News/Special Offers
About ECM

Ancient and modern influences entwine with an austere elegance in the music of Estonian composer Helena Tulve. ‘Reya hadas a’ala’ employs Yemenite Jewish text and melody, two countertenors occupying a strospheric space where they blend into the high, keening sibilance of Ensemble Hortus Musicus’ period strings. [...] Tulve continues to explore the higher registers throughout the album, with the regional nyckelharpa featured on the title track, and the violins of ‘L’Equinoxe de l’àme’ delivering a thousand tiny slashing cuts.
Andy Gill, The Independent

Estonia continues to produce a wealth of composers out of all proportions to its size and population, and Helena Tulve (b 1972) is clearly one with whom to reckon: Four of the works on this ‘portrait’ disc are vocal, yet this hardly signifies uniformity of expression – hence the sheer timbral allure drawn from an early music consort with the setting of a Yemenite Jewish text in ‘Reyah hadas ‘ala’ (‘The Perfume of the Myrtle Rises’), or expressive acuity conjured from the metaphysical riddles of ‘silences/larmes.’ [...] ‘Extinction de choses’ might seem out of place but both in its conception and realisation follows on naturally from the above. In its evoking the ‘extinction of things seen’, it looks to the earlier orchestral music of Kaija Saariaho in its dense textures that take on greater harmonic focus prior to a morendo ending on the most poetic of dissonances. The orchestra do it justice under Olari Elts, with the remaining works no less finely realised; good to hear the unmistakable voice of Arianna Savall in a context which differs only in relative terms. The recordings are unmistakably ECM in their distanced yet atmospheric ambience.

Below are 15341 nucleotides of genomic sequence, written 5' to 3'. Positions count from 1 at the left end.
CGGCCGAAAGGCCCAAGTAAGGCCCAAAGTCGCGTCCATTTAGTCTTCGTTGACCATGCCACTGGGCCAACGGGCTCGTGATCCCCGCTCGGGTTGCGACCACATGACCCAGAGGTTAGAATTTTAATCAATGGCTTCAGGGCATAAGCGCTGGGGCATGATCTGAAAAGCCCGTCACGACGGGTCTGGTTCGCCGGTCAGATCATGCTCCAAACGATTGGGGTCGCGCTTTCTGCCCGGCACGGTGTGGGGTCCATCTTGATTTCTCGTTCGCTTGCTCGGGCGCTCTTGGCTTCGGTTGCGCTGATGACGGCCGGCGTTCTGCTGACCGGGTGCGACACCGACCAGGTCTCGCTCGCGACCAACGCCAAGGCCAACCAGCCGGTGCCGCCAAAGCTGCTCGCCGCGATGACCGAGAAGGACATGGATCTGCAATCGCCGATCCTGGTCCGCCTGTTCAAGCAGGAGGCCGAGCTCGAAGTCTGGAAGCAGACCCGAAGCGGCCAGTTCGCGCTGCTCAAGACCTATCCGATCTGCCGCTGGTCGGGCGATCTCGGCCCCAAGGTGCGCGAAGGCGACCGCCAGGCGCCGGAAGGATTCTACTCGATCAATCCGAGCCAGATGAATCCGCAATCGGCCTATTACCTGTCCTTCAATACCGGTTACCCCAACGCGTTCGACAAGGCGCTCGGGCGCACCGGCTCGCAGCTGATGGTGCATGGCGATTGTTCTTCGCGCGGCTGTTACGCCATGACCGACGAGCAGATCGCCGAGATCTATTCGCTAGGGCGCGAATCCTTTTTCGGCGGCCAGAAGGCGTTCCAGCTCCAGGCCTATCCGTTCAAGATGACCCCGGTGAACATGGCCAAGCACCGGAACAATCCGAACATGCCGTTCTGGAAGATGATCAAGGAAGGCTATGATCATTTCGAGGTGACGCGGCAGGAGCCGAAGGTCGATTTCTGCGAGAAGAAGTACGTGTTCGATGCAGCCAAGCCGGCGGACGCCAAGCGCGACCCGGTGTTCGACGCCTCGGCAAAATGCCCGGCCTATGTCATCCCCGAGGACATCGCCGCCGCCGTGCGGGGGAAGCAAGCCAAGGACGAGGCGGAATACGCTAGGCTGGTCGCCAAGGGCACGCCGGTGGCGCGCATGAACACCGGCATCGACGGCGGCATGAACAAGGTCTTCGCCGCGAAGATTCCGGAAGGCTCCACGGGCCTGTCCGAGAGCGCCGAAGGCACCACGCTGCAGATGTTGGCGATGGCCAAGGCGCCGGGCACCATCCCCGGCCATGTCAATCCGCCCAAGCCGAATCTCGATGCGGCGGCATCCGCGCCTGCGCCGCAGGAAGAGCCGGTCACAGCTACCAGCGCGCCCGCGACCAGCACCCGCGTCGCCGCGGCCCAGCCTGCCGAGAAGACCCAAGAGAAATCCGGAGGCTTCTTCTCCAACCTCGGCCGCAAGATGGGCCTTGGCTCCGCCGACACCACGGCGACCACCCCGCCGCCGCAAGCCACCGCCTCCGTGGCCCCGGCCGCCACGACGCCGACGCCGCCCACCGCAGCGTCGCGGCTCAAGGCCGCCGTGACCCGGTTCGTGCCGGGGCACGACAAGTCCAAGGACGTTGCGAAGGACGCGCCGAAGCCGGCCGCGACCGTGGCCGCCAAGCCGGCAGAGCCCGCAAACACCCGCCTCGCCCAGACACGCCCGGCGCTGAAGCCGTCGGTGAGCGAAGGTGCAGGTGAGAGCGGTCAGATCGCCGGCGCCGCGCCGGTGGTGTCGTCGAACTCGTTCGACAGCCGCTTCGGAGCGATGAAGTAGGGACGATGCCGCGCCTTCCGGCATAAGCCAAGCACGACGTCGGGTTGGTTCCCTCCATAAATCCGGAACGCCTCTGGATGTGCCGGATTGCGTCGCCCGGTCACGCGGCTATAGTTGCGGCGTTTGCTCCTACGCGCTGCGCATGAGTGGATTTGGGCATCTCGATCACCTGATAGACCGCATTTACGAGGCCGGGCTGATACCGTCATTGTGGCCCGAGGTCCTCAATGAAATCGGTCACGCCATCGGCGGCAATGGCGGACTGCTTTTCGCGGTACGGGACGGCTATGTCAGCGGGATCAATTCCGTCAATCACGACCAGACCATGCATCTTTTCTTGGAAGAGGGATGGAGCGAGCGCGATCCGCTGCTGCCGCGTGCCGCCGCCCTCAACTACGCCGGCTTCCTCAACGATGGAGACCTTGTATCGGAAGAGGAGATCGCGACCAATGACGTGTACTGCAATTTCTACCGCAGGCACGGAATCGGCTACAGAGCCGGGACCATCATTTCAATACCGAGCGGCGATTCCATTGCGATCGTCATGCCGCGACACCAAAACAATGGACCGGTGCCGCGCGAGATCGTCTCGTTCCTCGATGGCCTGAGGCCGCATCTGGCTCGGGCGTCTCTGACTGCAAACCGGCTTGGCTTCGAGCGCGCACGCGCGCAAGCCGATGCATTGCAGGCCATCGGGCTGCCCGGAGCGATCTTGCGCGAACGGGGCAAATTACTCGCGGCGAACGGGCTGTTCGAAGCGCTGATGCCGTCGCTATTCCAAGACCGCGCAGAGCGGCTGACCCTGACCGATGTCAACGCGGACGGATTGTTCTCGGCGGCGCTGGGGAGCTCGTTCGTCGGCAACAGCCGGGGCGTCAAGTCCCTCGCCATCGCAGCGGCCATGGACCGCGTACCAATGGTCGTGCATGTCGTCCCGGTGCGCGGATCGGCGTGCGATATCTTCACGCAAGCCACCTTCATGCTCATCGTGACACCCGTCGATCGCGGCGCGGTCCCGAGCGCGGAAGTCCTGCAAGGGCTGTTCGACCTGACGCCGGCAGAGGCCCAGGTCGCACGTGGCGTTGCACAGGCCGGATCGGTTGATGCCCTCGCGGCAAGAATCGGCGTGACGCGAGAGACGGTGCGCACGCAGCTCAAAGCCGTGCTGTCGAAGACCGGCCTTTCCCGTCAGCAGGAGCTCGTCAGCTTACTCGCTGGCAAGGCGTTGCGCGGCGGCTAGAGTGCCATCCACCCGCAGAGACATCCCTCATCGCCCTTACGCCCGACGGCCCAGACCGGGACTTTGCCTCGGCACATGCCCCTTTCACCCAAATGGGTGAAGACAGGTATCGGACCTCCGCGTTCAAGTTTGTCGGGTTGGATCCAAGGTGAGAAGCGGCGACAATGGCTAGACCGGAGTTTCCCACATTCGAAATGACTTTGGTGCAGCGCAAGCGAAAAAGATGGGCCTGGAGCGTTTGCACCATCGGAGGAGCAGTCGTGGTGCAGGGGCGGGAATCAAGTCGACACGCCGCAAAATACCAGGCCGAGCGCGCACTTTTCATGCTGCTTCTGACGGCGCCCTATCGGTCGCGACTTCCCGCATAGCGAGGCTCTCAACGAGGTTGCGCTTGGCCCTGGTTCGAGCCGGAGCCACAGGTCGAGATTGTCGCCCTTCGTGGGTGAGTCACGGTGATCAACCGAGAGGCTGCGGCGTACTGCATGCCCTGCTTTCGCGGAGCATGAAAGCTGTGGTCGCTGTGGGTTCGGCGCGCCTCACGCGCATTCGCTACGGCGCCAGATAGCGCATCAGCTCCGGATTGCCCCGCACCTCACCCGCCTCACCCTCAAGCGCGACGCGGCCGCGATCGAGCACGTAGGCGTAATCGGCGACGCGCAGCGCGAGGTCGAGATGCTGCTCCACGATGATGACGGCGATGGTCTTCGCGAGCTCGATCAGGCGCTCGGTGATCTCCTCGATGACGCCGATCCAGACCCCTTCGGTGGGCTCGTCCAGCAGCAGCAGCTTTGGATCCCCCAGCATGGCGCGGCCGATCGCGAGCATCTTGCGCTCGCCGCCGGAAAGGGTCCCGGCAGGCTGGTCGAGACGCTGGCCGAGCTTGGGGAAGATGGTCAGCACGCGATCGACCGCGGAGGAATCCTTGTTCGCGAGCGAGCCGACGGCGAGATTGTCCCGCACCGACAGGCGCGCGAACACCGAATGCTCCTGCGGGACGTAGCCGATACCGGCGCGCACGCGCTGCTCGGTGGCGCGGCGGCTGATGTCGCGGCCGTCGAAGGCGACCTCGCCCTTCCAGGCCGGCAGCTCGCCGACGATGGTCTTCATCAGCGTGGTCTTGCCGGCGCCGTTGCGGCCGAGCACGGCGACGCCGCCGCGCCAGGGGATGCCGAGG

Richard Whitehouse, Gramophone